Ecology and genomics of an important crop wild relative as a prelude to agricultural innovation

von Wettberg, E J B and Chang, P L and Başdemir, F and Carrasquila-Garcia, N and Korbu, L B and Moenga, S M and Bedada, G and Greenlon, A and Moriuchi, K S and Singh, V and Cordeiro, M A and Noujdina, N V and Dinegde, K N and Shah Sani, S G A and Getahun, T and Vance, L and Bergmann, E and Lindsay, D and Mamo, B E and Warschefsky, E J and Dacosta-Calheiros, E and Marques, E and Yilmaz, M A and Cakmak, A and Rose, J and Migneault, A and Krieg, C P and Saylak, S and Temel, H and Friesen, M L and Siler, E and Akhmetov, Z and Ozcelik, H and Kholova, J and Can, C and Gaur, P M and Yildirim, M and Sharma, H and Vadez, V and Tesfaye, K and Woldemedhin, A F and Tar’an, B and Aydogan, A and Bukun, B and Penmetsa, R V and Berger, J and Kahraman, A and Nuzhdin, S V and Cook, D R (2018) Ecology and genomics of an important crop wild relative as a prelude to agricultural innovation. Nature Communications (TSI), 9 (1) (649). pp. 1-13. ISSN 2041-1723

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Domesticated species are impacted in unintended ways during domestication and breeding. Changes in the nature and intensity of selection impart genetic drift, reduce diversity, and increase the frequency of deleterious alleles. Such outcomes constrain our ability to expand the cultivation of crops into environments that differ from those under which domestication occurred. We address this need in chickpea, an important pulse legume, by harnessing the diversity of wild crop relatives. We document an extreme domestication-related genetic bottleneck and decipher the genetic history of wild populations. We provide evidence of ancestral adaptations for seed coat color crypsis, estimate the impact of environment on genetic structure and trait values, and demonstrate variation between wild and cultivated accessions for agronomic properties. A resource of genotyped, association mapping progeny functionally links the wild and cultivated gene pools and is an essential resource chickpea for improvement, while our methods inform collection of other wild crop progenitor species.

Item Type: Article
Divisions: Research Program : Asia
Research Program : Innovation Systems for the Drylands (ISD)
Uncontrolled Keywords: Wild relatives, genomics, ecology, wild and cultivated gene pools, chickpea, population development, phenotyping, seed nutrient analysis, drought stress, QTL analysis, genetic analysis, breeding programs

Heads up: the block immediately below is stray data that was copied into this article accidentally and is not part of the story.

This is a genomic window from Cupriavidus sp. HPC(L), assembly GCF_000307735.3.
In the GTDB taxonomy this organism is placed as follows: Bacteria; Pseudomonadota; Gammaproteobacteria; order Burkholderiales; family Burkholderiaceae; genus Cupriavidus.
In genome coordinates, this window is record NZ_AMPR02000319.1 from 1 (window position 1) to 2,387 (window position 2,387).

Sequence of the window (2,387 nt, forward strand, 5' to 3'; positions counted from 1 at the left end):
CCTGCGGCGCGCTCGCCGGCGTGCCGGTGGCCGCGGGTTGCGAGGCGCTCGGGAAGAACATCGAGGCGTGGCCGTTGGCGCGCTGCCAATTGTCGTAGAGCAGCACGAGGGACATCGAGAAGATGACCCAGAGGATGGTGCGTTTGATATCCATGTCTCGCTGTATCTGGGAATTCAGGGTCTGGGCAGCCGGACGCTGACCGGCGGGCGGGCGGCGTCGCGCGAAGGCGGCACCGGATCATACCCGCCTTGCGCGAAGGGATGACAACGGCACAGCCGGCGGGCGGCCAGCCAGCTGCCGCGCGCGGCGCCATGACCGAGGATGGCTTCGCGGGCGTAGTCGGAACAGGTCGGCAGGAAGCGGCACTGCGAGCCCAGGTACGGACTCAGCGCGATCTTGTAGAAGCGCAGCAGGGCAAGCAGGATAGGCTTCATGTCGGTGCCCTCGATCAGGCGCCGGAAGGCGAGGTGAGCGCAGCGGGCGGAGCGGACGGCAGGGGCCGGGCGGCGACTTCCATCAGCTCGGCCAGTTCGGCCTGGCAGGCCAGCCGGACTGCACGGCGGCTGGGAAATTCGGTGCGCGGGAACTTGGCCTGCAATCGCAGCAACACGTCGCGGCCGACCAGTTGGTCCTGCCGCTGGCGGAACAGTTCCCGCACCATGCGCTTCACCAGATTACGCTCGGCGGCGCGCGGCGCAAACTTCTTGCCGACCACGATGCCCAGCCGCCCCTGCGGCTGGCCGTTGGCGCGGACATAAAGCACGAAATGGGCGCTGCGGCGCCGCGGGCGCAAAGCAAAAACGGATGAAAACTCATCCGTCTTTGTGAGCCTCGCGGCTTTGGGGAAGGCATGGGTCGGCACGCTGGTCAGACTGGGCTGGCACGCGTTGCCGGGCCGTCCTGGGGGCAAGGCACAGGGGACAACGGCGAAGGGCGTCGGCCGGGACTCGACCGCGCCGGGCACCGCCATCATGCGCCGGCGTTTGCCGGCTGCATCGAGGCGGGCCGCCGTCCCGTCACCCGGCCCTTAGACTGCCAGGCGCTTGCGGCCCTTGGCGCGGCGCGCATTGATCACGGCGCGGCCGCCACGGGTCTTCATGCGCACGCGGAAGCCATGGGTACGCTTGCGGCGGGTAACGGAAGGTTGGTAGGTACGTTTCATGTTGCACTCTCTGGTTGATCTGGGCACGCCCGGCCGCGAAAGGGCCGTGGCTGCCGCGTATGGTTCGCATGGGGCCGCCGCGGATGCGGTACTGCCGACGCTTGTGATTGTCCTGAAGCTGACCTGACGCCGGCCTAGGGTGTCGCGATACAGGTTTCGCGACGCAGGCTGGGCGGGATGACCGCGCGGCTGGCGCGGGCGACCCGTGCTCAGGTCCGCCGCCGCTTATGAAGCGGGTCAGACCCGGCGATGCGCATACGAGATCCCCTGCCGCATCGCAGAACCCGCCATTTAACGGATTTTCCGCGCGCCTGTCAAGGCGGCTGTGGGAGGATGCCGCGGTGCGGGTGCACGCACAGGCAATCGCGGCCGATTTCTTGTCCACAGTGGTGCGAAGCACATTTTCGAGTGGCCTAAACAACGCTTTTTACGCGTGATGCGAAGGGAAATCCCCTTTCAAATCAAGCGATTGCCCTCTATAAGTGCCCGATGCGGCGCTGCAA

Subjects: Others > Innovation
Others > Plant Breeding
Mandate crops > Chickpea
Others > Genetics and Genomics
Others > Plant Growth
Others > Legume Crops
Depositing User: Mr Ramesh K
Date Deposited: 20 Feb 2018 10:59
Last Modified: 26 Dec 2018 07:54
Official URL:
Acknowledgement: We are supported by the US National Science Foundation Plant Genome Program NSF-PGRP 1339346 to D.R.C., E.J.B.v.W. and R.V.P; by a cooperative agreement from the United States Agency for International Development under the Feed the Future Program AID-OAA-A-14–00008 to D.R.C., E.J.B.v.W., S.V.N., A.F.W., A.K., V.V. and R.V.P.; by a grant from the Government of Norway through the Global Crop Diversity Trust CWR14NOR2 3.3 07 to D.R.C., E.J.B.v.W., A.K. and B.B.; by a Service Agreement from the Australian Grain Research Development Corporation to D.R.C.; by a grant from the Australian Grain Research Development Corporation GRDC DSP00185 to J.B.; by grants to B.T. from the Agriculture Development Fund of the Saskatchewan Ministry of Agriculture, The Saskatchewan Pulse Growers, and The Western Grains Research Foundation; by a grant to Florida International University’s discipline-based education research group from the Howard Hughes Medical Institute award no. 52006924; by USDA-NIFA Hispanic Serving Institutions Grant 2011–38422–30804 to FIU’s agroecology program. S.V.N. and N.V.N. were supported by Russian Scientific Fund, project No. 16-16-00007.
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